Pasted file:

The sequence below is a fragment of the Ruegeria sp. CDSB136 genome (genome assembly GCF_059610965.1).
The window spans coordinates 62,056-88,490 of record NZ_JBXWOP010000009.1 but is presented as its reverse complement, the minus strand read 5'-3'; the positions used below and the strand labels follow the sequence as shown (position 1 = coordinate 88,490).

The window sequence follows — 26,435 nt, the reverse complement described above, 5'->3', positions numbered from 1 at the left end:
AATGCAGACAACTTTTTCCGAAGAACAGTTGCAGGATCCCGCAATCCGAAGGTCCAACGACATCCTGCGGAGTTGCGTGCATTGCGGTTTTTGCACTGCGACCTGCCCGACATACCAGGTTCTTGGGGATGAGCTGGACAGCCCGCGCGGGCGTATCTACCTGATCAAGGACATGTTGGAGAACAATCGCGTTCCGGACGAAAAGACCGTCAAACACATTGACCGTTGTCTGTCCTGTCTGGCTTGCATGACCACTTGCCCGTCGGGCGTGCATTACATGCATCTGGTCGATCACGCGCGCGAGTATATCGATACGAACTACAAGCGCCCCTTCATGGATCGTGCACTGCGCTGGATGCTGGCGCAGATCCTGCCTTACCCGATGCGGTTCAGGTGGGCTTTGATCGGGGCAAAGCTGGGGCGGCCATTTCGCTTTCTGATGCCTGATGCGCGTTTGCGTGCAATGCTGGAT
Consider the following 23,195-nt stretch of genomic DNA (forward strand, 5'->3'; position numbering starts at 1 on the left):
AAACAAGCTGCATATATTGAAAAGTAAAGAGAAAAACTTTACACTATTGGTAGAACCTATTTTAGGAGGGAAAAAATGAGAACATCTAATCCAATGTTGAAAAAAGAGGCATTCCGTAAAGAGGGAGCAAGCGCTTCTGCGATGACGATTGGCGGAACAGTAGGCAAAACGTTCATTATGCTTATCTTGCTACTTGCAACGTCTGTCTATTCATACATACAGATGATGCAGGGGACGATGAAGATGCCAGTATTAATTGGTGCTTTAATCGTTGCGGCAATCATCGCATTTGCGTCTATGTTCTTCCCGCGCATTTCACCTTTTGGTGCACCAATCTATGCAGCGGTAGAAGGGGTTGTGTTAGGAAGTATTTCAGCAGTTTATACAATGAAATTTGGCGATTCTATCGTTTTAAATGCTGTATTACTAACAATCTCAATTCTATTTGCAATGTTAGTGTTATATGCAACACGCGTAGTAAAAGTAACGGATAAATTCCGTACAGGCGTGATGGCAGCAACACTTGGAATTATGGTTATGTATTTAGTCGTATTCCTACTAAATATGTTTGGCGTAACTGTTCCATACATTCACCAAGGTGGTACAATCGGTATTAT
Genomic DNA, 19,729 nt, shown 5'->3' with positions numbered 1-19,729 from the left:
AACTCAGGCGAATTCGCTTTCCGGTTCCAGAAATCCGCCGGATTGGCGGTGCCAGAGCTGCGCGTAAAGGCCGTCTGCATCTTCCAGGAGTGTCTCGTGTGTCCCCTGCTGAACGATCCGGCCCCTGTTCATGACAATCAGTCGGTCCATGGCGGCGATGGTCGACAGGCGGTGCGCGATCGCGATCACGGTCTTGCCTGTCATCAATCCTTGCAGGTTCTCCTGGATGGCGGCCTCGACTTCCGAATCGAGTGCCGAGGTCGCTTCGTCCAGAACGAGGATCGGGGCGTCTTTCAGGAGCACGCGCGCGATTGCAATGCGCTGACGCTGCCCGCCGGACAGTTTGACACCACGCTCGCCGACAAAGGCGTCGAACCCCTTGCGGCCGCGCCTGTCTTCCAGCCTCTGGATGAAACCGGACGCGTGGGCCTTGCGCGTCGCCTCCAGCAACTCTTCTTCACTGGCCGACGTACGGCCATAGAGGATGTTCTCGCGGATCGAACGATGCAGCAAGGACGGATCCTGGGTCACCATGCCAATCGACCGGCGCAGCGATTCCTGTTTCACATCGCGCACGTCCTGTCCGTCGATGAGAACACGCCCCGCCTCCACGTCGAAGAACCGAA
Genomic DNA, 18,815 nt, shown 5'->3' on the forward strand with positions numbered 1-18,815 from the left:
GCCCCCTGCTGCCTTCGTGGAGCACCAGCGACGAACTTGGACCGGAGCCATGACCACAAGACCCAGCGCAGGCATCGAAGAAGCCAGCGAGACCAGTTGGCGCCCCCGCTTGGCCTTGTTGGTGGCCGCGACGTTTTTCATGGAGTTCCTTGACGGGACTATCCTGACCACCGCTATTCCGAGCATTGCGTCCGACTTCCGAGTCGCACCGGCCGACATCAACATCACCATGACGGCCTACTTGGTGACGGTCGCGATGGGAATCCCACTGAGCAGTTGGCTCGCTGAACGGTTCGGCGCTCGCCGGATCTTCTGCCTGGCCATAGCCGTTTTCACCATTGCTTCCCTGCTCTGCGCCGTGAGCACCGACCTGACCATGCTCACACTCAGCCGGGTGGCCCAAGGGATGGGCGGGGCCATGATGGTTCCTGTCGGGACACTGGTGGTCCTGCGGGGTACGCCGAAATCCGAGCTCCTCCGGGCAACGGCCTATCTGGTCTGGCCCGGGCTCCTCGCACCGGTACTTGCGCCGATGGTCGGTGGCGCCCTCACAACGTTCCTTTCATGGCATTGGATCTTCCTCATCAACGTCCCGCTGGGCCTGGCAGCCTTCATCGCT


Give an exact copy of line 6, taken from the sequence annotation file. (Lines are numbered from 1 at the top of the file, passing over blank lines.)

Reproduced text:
AAACAAGCTGCATATATTGAAAAGTAAAGAGAAAAACTTTACACTATTGGTAGAACCTATTTTAGGAGGGAAAAAATGAGAACATCTAATCCAATGTTGAAAAAAGAGGCATTCCGTAAAGAGGGAGCAAGCGCTTCTGCGATGACGATTGGCGGAACAGTAGGCAAAACGTTCATTATGCTTATCTTGCTACTTGCAACGTCTGTCTATTCATACATACAGATGATGCAGGGGACGATGAAGATGCCAGTATTAATTGGTGCTTTAATCGTTGCGGCAATCATCGCATTTGCGTCTATGTTCTTCCCGCGCATTTCACCTTTTGGTGCACCAATCTATGCAGCGGTAGAAGGGGTTGTGTTAGGAAGTATTTCAGCAGTTTATACAATGAAATTTGGCGATTCTATCGTTTTAAATGCTGTATTACTAACAATCTCAATTCTATTTGCAATGTTAGTGTTATATGCAACACGCGTAGTAAAAGTAACGGATAAATTCCGTACAGGCGTGATGGCAGCAACACTTGGAATTATGGTTATGTATTTAGTCGTATTCCTACTAAATATGTTTGGCGTAACTGTTCCATACATTCACCAAGGTGGTACAATCGGTATTAT